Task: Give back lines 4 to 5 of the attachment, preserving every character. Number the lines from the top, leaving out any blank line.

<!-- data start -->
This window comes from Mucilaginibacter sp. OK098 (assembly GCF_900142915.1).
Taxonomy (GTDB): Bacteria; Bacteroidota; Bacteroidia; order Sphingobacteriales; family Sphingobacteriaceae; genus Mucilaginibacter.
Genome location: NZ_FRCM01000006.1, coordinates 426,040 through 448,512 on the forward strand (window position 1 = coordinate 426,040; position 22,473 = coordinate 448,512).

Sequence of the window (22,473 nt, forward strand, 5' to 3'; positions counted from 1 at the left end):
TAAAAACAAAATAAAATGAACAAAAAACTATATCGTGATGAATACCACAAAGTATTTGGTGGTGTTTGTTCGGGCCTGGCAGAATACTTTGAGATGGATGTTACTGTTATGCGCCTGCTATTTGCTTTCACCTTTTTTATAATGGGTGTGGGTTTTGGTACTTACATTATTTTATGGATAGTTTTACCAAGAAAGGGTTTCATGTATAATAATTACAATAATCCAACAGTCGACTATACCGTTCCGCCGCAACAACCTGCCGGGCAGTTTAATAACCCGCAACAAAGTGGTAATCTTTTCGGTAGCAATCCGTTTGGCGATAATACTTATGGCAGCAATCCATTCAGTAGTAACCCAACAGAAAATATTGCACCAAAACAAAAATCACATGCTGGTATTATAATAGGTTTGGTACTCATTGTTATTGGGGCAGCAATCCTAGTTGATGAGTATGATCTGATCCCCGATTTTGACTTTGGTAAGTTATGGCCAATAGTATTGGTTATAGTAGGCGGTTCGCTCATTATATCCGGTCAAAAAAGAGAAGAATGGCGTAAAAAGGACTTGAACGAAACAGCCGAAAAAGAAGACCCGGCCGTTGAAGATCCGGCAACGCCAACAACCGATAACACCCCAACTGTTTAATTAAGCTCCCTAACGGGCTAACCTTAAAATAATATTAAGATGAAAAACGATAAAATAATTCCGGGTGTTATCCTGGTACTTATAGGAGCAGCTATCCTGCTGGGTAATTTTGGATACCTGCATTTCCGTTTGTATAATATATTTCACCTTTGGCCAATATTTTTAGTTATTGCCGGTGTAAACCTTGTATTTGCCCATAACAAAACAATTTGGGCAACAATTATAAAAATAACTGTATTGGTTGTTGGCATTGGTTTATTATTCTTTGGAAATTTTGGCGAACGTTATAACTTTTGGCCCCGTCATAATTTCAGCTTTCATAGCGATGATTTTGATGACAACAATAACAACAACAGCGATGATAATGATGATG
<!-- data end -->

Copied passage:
Sequence of the window (22,473 nt, forward strand, 5' to 3'; positions counted from 1 at the left end):
TAAAAACAAAATAAAATGAACAAAAAACTATATCGTGATGAATACCACAAAGTATTTGGTGGTGTTTGTTCGGGCCTGGCAGAATACTTTGAGATGGATGTTACTGTTATGCGCCTGCTATTTGCTTTCACCTTTTTTATAATGGGTGTGGGTTTTGGTACTTACATTATTTTATGGATAGTTTTACCAAGAAAGGGTTTCATGTATAATAATTACAATAATCCAACAGTCGACTATACCGTTCCGCCGCAACAACCTGCCGGGCAGTTTAATAACCCGCAACAAAGTGGTAATCTTTTCGGTAGCAATCCGTTTGGCGATAATACTTATGGCAGCAATCCATTCAGTAGTAACCCAACAGAAAATATTGCACCAAAACAAAAATCACATGCTGGTATTATAATAGGTTTGGTACTCATTGTTATTGGGGCAGCAATCCTAGTTGATGAGTATGATCTGATCCCCGATTTTGACTTTGGTAAGTTATGGCCAATAGTATTGGTTATAGTAGGCGGTTCGCTCATTATATCCGGTCAAAAAAGAGAAGAATGGCGTAAAAAGGACTTGAACGAAACAGCCGAAAAAGAAGACCCGGCCGTTGAAGATCCGGCAACGCCAACAACCGATAACACCCCAACTGTTTAATTAAGCTCCCTAACGGGCTAACCTTAAAATAATATTAAGATGAAAAACGATAAAATAATTCCGGGTGTTATCCTGGTACTTATAGGAGCAGCTATCCTGCTGGGTAATTTTGGATACCTGCATTTCCGTTTGTATAATATATTTCACCTTTGGCCAATATTTTTAGTTATTGCCGGTGTAAACCTTGTATTTGCCCATAACAAAACAATTTGGGCAACAATTATAAAAATAACTGTATTGGTTGTTGGCATTGGTTTATTATTCTTTGGAAATTTTGGCGAACGTTATAACTTTTGGCCCCGTCATAATTTCAGCTTTCATAGCGATGATTTTGATGACAACAATAACAACAACAGCGATGATAATGATGATG